La Sangre. It’s hard to imagine a life and death symbol more potent than blood.
Pumping hot through the confines of our bodies, it signifies passion and fecundity—it is the fluid of life—and, yet, spilling out in a dark red pool around us until our pallor turns pale and our skin grows cold, it can only mean one thing: the coming of death.
The Moche people of Ancient Peru were well aware of the symbolic duality of blood, procuring its power through ritual combat, human sacrifice, and, ultimately, cannibalistic consumption.
A few days ago, on our way back from Chicama, we went to the El Brujo Archaeological complex, just north of Trujillo. It includes three Huacas, or sacred temples, dating as far back as two thousand years. On this trip, we explored the Huaca Cao Viejo, famous for its polychrome reliefs, colorful murals, and the discovery of the Senora de Cao–a fifteen hundred year-old, mummified, high priestess of Peru.
Although many cultures throughout the ages have occupied El Brujo, the Senora de Cao was from the Moche civilization, which flourished between 100AD and 800AD. Many scholars contend that the Moche were not politically organized under single rule, but rather were a group of autonomous bodies that shared a common elite culture, i.e. they were badass anarchists and artists. Stretching across several valleys on the northern pacific coast of Peru, Moche society was agriculturally based, with an impressively constructed network of irrigation canals used for the diversion of river water to supply their crops, which they traded amongst each other freely.
The Moche culture was highly sophisticated, as evidenced by its rich iconography, monumental architecture, painted murals, advanced metal work, hand-woven textiles, and extremely detailed pottery. Their artifacts express their lives, with lifelike scenes of hunting, fishing, fighting, sacrifice, sexual encounters and elaborate ceremonies. In fact, it is thought that the realistic detail, particularly in their ceramics, may have served as didactic models to pass down vital information to younger generations.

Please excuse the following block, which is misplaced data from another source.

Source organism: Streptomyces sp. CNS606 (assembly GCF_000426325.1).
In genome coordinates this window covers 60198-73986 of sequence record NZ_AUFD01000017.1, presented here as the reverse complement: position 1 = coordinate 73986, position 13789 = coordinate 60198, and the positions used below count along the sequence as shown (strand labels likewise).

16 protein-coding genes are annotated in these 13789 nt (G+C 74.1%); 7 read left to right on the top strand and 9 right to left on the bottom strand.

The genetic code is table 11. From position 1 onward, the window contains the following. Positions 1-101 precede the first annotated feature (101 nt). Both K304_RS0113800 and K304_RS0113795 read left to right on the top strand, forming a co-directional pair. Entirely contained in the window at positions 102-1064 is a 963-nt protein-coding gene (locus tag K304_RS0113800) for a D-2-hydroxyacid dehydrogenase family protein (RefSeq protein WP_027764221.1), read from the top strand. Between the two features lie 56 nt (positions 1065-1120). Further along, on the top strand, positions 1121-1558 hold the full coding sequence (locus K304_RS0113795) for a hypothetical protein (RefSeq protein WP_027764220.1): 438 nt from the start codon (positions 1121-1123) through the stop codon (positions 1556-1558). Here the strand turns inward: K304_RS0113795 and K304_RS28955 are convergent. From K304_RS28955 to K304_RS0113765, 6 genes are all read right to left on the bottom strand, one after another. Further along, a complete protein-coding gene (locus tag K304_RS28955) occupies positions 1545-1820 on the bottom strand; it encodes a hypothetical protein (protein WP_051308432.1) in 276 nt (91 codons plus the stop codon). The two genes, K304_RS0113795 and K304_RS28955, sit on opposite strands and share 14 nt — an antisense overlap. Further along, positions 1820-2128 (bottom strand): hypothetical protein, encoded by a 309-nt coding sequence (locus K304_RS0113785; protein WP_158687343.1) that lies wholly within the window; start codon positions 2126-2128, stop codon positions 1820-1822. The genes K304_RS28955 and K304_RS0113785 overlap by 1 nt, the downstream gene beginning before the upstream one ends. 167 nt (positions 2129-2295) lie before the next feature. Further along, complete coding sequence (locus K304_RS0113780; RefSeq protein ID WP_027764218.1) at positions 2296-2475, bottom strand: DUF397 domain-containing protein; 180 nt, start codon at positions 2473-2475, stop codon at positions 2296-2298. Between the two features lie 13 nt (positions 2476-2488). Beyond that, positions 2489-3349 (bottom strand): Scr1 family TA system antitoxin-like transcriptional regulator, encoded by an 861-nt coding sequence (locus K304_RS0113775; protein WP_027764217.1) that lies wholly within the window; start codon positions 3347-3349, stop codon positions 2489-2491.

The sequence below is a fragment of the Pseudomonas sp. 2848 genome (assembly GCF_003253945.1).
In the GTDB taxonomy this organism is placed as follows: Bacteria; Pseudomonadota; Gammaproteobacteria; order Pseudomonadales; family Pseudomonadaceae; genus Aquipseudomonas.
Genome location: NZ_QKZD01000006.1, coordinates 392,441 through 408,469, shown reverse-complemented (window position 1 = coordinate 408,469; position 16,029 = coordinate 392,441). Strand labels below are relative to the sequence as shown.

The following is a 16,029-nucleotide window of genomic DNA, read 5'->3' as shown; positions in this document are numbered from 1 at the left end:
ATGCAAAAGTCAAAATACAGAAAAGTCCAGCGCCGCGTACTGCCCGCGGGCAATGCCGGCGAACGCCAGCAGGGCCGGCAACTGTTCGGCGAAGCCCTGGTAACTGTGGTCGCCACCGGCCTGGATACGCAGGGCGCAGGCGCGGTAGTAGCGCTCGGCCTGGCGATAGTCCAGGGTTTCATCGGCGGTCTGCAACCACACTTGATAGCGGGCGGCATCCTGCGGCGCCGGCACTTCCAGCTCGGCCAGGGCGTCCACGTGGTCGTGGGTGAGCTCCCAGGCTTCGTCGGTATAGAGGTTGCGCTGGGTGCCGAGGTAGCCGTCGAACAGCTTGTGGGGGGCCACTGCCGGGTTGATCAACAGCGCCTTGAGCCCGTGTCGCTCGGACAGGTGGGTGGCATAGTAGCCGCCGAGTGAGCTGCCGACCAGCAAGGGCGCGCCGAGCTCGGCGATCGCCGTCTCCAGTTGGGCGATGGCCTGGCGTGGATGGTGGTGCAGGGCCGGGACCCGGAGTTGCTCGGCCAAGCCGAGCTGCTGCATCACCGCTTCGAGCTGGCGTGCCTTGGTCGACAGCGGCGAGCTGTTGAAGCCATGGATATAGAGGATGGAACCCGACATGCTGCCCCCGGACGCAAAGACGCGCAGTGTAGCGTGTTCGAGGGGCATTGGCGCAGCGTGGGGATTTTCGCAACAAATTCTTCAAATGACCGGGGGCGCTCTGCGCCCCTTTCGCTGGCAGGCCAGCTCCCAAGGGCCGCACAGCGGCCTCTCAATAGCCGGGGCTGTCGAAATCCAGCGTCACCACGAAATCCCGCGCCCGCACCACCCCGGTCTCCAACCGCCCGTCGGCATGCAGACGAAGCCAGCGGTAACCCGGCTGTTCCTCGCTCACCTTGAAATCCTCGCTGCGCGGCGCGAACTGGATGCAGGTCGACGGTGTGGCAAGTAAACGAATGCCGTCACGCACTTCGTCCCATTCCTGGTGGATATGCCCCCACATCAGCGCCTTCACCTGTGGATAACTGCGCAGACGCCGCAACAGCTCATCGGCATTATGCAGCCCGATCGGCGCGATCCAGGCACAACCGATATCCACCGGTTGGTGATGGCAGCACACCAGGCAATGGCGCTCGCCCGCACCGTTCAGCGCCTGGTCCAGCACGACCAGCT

The water jug below, for example, “could teach about procreation, sexual pleasure, cultural and social norms, immortality, the transfer of life and souls, ancestral transformation, and the relationship between the two cyclical views of nature and life”—or, at least, that mouthful is what the archaeologists say.
Where I come from, we simply call this a “blowjob.”
The most feared and adored god of the Moche was Ai Apaec, nicknamed the ‘decapitator’ by scholars for the good reason that he is often holding a head in one hand and a knife in the other. In Moche artwork, his anthropomorphized image has the eyes of an owl, the fangs of a feline, sea wave hair, a spider body, and is usually surrounded by snakes and/or condors.
It is thought that after natural disasters such as earthquakes or heavy El Nino rains, the Moche would hold extensive ceremonies that involved ritual combat, human sacrifice, and blood consumption, as an offering to Ai Apaec, in an appeal for stable weather, ancestral renewal, and agricultural fertility.
During the ceremony, each Moche family put forth a warrior that represented it, and the warriors would fight each other, one-on-one, until one of the warrior’s headdresses was knocked off. After the battles, all the hatless loser warriors were made prisoner, stripped of their clothing, and taken to the sacred temple.
Yoked together, the naked prisoners walked up the temple path until they reached the priest’s altar, located about half way up, where they then imbibed a special tea made of San Pedro cactus, an anti-coagulent and a mix of aphrodisiacs. The idea was to get them in the right frame of mind for the ceremony.
Apparently, hallucinating with a stiffy was the mood of choice when being sacrificed.
The prisoners then continued up the temple path until they reached the top, where our Lady of Cao was waiting for them. Mercifully, their throats were cut with a sharp hatchet, and a few drops of their blood were drained into a goblet. When all the sacrifices were done, the Lady of Cao drank the blood as an offering to Ai Apaec.
The Lady of Cao was discovered in 2006, buried in a tomb in the Huaca Cao Viejo along side her female assistant. She was wrapped in seven layers of fabric, each layer laden with pounds of beautiful gold jewelry, and surrounded by numerous dart throwers, spearheads, and war clubs—all signs that she was someone very important. It was the first time that a female mummy was found of such high nobility in Peru. Another clue to her high priestess prominence is the intricate tattoo of spiders and snakes still visible on her well-preserved arm, which indicate that she was a powerful energy healer, able to take away pain with the mere touch of her hands.
I can’t entirely explain why, but I have a very strong affinity for the Moche. I really, really like them. So far they are my favorite ancient peoples. Is it the blood lust, the elaborate rituals, the tattooed high priestess, the porn pots, the special tea, or the high cultured anarchy? I don’t know. I think it’s all of the above. -STEVIE